On the Alpha course Nicky Gumbel dedicates a whole session to, "How Does God Guide Us?" His answer is s list which he calls "the five CSes", to keep them memorable. They are:

  1. Commanding Scripture i.e. the Bible. God will not tell us to do something forbidden by Scripture.
  2. Counselling Spirit (earlier called Controlling Spirit, which was changed probably because The Holy Spirit does not control) i.e. The Holy Spirit who gives us whispers, impressions or visions of what God's will is.
  3. Counsel of the Saints i.e. getting wise advice from other (typically more than one) Christians.
  4. Circumstantial Signs i.e. something happens that makes doing what you believe tho be God's will easier, people frequently speak of "a door opening".
  5. Common Sense i.e. God may ask us to do counter intuitive things, but not something outright stupid.

Hope this helps.

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Greg, I think I am answering the body of your question, but perhaps not the title, the "no logical answer" part. If this answer is not suitable please let me know and I will delete. –  Wikis Apr 14 '12 at 21:12
    
This is helpful thanks. also, I will have a closer look at the Aplha program, thank you. –  Greg McNulty Apr 14 '12 at 21:19
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I strongly recommend The Alpha Course to anyone who wants to deepen their faith or to those who are not believers but want to find out more. –  Wikis Apr 14 '12 at 21:23

Proverbs 3:5-6 says

Trust in the Lord with all your heart and lean not on your own understanding. In all your ways acknowledge him and he will make your paths straight.

Elsewhere in Proverbs (16:9 / 20:24), it says

A man plans his path, but the Lord directs his steps.

The consistent pattern I keep seeing is that if we are faithful to provide the motion, God is faithful to provide direction. Indeed, the case of Jonah, even when Jonah was not faithful, God used Jonah's movement but ultimately steered. (I've been known to say, God will gladly kick the sides to steer, but not the butt to move!)

The point that I'm making (and it would be consistent with Rom 8:28 as well) is that God will ultimately use your faithfulness to accomplish what he desires, regardless of whether or not you made the "right" choice.

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that a good Biblical perspective.. –  Greg McNulty Apr 14 '12 at 23:28
    
If it helps, when she who is now my wife was wrestling with whether or not to accept my proposal of marriage, she prayed and prayed. As she says it, "God isn't saying yes, he isn't saying no. I think he's letting me choose and will honor whatever I choose." even with so ething as impotent as whom you will marry, God is under no obligation to tell you, because he loves us enough to let us choose. He's also powerful enough to turn whatever we choose into his glory- the real lesson of "All things work together for good, for those who love Christ Jesus and are called according to his purpose." –  Affable Geek Apr 15 '12 at 2:57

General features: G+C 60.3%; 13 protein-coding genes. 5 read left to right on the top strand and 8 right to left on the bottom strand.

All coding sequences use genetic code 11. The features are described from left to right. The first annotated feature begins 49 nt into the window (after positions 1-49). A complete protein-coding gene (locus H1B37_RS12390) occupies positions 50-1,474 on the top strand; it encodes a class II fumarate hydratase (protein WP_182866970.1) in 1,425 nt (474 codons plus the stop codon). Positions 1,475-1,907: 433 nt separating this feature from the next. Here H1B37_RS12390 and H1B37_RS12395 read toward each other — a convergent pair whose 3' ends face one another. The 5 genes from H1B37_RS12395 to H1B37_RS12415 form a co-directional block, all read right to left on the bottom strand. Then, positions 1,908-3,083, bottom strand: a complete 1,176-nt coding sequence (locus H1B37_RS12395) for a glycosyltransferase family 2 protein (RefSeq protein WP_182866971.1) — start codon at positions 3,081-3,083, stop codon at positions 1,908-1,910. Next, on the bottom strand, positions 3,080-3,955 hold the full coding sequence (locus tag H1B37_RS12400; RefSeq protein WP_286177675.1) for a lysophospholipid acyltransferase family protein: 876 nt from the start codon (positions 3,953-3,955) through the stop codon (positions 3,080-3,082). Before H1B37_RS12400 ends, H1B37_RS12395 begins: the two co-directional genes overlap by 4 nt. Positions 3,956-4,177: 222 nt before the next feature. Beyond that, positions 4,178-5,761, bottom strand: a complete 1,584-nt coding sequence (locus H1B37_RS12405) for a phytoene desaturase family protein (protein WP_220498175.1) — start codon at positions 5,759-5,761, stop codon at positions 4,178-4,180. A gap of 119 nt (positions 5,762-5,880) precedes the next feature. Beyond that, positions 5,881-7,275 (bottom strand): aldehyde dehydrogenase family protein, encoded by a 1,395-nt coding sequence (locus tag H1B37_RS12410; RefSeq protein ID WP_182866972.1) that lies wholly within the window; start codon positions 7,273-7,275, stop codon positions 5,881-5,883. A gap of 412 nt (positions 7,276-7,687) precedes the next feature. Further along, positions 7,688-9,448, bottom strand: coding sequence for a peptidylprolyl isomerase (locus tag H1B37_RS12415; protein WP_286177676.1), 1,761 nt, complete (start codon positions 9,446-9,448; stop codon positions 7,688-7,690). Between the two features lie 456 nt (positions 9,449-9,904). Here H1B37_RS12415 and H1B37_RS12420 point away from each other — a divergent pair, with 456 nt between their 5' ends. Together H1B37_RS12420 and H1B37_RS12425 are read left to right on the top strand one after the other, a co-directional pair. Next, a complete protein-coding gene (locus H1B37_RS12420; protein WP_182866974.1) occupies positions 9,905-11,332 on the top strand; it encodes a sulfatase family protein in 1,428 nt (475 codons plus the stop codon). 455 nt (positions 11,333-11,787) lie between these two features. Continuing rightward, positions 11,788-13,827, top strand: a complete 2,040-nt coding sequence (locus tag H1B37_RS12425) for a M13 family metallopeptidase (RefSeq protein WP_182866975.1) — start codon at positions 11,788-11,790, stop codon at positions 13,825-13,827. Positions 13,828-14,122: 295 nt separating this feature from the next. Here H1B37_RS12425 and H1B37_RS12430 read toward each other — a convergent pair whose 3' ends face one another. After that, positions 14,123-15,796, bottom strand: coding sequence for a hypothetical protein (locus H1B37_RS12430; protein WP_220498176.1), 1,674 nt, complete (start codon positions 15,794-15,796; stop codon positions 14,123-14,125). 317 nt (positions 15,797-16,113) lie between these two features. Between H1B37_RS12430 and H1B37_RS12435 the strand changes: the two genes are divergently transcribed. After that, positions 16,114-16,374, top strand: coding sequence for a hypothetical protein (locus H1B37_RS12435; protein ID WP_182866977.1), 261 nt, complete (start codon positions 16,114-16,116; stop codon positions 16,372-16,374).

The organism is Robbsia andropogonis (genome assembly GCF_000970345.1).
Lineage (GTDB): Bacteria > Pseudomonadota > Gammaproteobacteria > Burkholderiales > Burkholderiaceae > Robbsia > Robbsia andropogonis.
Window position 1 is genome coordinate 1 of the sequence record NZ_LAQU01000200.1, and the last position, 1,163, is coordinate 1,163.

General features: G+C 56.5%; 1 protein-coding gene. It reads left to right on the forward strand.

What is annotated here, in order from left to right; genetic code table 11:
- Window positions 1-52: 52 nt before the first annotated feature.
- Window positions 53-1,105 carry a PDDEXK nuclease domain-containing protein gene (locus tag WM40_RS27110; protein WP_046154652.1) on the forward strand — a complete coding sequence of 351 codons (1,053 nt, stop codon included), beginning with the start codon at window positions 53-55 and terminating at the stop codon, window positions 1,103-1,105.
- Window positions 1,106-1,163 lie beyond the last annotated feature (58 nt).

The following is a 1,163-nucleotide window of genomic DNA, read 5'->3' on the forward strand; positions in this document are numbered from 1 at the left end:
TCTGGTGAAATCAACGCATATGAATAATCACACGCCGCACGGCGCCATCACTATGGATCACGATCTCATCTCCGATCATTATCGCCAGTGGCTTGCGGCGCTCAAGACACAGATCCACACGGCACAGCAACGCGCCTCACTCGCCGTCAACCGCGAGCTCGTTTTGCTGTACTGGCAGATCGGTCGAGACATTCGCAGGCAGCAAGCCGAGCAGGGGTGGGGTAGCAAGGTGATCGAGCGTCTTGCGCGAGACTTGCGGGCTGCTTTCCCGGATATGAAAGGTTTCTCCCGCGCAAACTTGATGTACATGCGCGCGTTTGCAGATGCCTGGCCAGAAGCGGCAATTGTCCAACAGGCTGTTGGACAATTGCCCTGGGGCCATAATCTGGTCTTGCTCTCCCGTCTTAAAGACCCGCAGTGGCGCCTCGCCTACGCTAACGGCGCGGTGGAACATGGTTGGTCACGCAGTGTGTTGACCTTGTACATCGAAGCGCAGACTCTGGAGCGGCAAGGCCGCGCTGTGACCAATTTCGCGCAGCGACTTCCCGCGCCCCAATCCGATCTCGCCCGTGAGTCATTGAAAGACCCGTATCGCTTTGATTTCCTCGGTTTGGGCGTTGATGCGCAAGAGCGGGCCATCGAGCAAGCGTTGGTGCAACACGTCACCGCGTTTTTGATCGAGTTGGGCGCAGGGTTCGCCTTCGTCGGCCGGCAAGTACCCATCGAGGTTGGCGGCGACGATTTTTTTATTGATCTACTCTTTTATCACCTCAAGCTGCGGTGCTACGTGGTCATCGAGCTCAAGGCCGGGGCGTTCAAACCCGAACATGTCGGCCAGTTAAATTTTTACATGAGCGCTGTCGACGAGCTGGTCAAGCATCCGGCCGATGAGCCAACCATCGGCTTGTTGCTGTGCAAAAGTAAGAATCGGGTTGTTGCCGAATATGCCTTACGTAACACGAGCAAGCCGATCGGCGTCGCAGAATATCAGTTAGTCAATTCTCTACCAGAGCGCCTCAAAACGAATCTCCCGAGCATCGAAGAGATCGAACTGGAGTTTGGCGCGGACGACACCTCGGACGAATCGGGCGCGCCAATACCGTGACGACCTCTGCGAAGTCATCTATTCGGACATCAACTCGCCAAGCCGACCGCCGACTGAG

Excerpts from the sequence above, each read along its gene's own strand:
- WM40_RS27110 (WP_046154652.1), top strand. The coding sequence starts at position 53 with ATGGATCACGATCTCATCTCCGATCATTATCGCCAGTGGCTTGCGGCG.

When we say that a decision is "difficult", that generally means one of three things: 1. We don't have enough information to determine which option is better. 2. No option is clearly wiser or morally superior, and we don't know what criteria to apply. Or 3. We know the right thing to do, but it is hard and we'd rather not do it.

Let me first deal with #3. Often when people say they are wrestling with a difficult moral problem, what they really mean is that they know what's right, but doing the right thing will be inconvenient or cost them money or cause embarassment or some such. Like, "I've met a woman who is younger and prettier than my wife. We love each other deeply. Should I divorce my wife and run off with this other woman?" Obviously the answer is "No!" The problem isn't that you don't know the right thing to do. It's that you don't want to do it.

Items #1 and #2 may or may not have a moral or spiritual dimension. Sometimes it's purely pragmatic concerns. Like, if you're choosing between two jobs, each might have many pros and cons. A pays better, but I think I would like working at B more. Of course everything you do is spiritual in some sense.

If no option you are facing is clearly morally superior, then you must evaluate it on a temporal basis.

Simple steps: Is there a clear moral issue? If so, do what is right, and leave it at that.

Does God offer any guidance in his Word? Is there a clear Biblical teaching? Is there some Biblical principle that can be applied?

Failing that, pray for guidance, use your best judgement, seek advice if appropriate. Then make a decision and leave it in God's hands.

One little lesson I've learned: Once you bought something, don't keep shopping for it. I mean that literally and metaphorically. I've had plenty of times that I've had to make some non-trivial purpose and so I've spent a bunch of time researching the market, etc. Then I've made a choice and bought something. Then I kept searching for better deals. Of course unless I actually managed to find the absolute best deal in the world the first time, if I keep looking, sooner or later I'll find someting better, and then I'll be upset. Why bother? When you've made a decision, live with it and be at peace. There's notihng to be gained by agonizing over whether it was the right choice forever. Could you have made a better choice? If you looked harder, could you have found a better job or a better wife or whatever? Maybe. but so what?